Keratin makes up the entire nail. It’s similar to the material that our nails are formed of. It’s not dissimilar to the claws or nails of most animals.
A strip of color will run down the top of the nail. Some morphs (genetically developed varieties bred for specific looks and physical attributes) have completely clear nails, while the majority have a dark pigment stripe running along the top of the nail.
A bearded dragon’s nail anatomy
Color is all that this pigment is. It isn’t a nail clipper or anything that will show you where to cut.
The sharp tip of the nail will stretch back until you see a hump on the bottom of the nail where the body of the nail thickens significantly. That bulge contains live tissue, often known as the “quick.” We don’t want to come close to trimming this.
All we want to do is remove a small portion of the tip to make it less pointy. Going just about halfway from the tip to the hump is a decent guideline. The nail’s end is long and thin, so just under half of that is a decent guide. It’s not a bad idea to go any lower.
We’re not attempting to get rid of them completely. Many pet owners are accustomed to clipping their dog or cat’s nails in order to get a neat, short length. It’s usual for cats and dogs to cut their nails near to the quick, which contains the living tissue. With our beardies, however, this is not the case.
The sharp points were simply cut off, leaving plenty of overall nail length.
Finally, commend your beardie on his exemplary behavior. Give them some sort of reward (we like to use hornworms for this). Hopefully, this will cement nail trimming as a pleasurable experience, making following trims even easy.
It’s actually quite simple.
We understand that this article covers a lot of “what ifs,” which may make the procedure appear difficult. As pet owners who have cut the nails of both dogs and cats, we can assure you that trimming the nails of a bearded dragon is a breeze in comparison.
The most important aspect is to routinely handle your beardie. If you do that, everything else will fall into place.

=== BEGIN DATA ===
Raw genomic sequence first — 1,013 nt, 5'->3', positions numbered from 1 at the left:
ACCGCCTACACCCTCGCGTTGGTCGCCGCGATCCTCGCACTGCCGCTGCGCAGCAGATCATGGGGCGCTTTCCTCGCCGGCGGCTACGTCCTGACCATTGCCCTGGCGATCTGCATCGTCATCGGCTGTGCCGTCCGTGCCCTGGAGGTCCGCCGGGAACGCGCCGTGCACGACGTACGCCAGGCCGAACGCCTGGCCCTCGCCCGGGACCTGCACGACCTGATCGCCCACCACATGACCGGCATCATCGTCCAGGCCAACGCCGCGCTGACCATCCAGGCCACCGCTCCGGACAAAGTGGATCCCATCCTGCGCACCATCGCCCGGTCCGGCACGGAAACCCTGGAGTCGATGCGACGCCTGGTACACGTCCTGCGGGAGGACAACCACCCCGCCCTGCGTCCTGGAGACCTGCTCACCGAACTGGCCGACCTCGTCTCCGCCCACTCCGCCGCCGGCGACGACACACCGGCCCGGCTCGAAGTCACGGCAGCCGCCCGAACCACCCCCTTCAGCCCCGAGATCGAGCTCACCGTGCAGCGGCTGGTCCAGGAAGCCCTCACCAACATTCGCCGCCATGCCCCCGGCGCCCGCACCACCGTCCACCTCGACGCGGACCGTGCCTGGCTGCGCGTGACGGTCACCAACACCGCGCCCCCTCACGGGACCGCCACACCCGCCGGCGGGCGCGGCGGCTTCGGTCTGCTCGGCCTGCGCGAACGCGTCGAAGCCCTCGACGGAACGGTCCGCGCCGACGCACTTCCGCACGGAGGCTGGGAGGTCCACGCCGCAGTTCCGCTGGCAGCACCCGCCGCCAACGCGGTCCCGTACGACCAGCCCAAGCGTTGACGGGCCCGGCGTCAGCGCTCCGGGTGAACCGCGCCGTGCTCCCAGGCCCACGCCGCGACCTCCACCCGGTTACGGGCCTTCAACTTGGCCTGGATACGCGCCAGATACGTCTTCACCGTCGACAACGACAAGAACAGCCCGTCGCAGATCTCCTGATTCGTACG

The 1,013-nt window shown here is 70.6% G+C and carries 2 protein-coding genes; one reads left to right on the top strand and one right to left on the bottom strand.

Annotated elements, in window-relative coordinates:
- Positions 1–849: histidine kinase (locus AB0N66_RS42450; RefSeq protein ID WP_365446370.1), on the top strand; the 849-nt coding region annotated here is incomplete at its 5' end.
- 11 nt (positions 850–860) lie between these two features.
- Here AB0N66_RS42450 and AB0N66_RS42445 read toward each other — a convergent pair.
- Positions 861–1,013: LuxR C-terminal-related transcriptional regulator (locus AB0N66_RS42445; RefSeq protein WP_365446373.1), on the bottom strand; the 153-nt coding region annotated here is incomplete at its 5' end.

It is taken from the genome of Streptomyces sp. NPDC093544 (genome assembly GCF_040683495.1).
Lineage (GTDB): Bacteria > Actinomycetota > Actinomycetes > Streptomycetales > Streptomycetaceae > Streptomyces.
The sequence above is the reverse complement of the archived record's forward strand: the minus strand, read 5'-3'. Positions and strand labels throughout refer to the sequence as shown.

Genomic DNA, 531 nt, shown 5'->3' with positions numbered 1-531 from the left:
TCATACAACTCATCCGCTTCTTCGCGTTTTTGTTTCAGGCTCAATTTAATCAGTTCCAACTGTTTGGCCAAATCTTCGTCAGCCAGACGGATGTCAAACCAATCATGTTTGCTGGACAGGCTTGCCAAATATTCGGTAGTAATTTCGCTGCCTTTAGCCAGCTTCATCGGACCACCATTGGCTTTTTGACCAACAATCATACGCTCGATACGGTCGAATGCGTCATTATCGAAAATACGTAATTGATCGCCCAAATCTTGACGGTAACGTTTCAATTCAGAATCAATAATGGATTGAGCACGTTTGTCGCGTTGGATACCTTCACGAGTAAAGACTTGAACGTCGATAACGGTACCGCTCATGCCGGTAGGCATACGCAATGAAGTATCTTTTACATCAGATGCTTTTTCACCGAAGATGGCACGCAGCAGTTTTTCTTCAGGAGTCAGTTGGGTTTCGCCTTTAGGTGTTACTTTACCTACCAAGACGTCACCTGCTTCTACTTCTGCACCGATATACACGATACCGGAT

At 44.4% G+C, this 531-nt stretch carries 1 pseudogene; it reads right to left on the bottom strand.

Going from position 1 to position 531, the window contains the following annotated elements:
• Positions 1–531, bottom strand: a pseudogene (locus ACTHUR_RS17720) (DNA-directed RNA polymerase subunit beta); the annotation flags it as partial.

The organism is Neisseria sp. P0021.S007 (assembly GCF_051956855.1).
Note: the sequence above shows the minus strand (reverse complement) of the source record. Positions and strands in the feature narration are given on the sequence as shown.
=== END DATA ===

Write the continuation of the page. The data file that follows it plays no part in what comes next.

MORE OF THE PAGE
They’ll get accustomed to you holding them and will probably not mind if you clip their nails.
And believe us when we say this will make you both happier! It’s so much nicer to hold a bearded dragon who doesn’t have small dagger-like hands!
Is Nail Trimming Required?
Not always, though. If you put your lizard on an abrasive substrate, such as packed sand, rough tile, or flagstone, their nails will naturally wear down, and you will just need to trim them every now and again to keep things even. If you keep your lizard on softer materials like aspen shavings, linoleum, paper towel, newspaper, or repticarpet, its nails will grow long and sharp quickly. These lizards will require claw trimming on a monthly basis (once a month) to avoid scratching and possible broken toes.
Is it painful?
It can. Because each lizard claw has a nerve and blood vessels protruding partway into it, if you come too close or sever the nerve, it will hurt. There should be no pain if you avoid the nerves and blood vessels.
Juvenile bearded dragons, juvenile crested water dragons, and other small lizards:
clippers for human nails
Bearded dragons, blue tongue skinks, and other medium lizards:
cat nail clippers or cuticle clippers
Tegus, iguanas, and other large lizards:
nail clippers for dogs OR
Sanding bit + Dremel tool
Black throat monitors, Nile monitors, and other big lizards:
bit for rough sanding
How often should you clip your bearded dragon’s nails?
There are no hard and fast rules in this case. It all boils down to doing what is required at the time.
We cut the nails of our bearded dragon every several months, but we should definitely do it more frequently. Depending on their beardie’s activity level and substrate, others may never need to trim.
What if I’m not interested?
Your veterinarian should be able to assist you. If you are uneasy, it might not be a bad idea to have them show you the first time. There is no substitute for hands-on training.
Check with your local reptile store or see if any reptile shows are held in your area on a regular basis. Both places may be useful in locating someone who can assist you.
Is it possible to use a file instead of clippers?
Yes! If your beardie will remain still long enough for you to use a file or an emery board instead of clippers, that’s a terrific option. Simply follow the same clipping guide and only remove the sharp tip.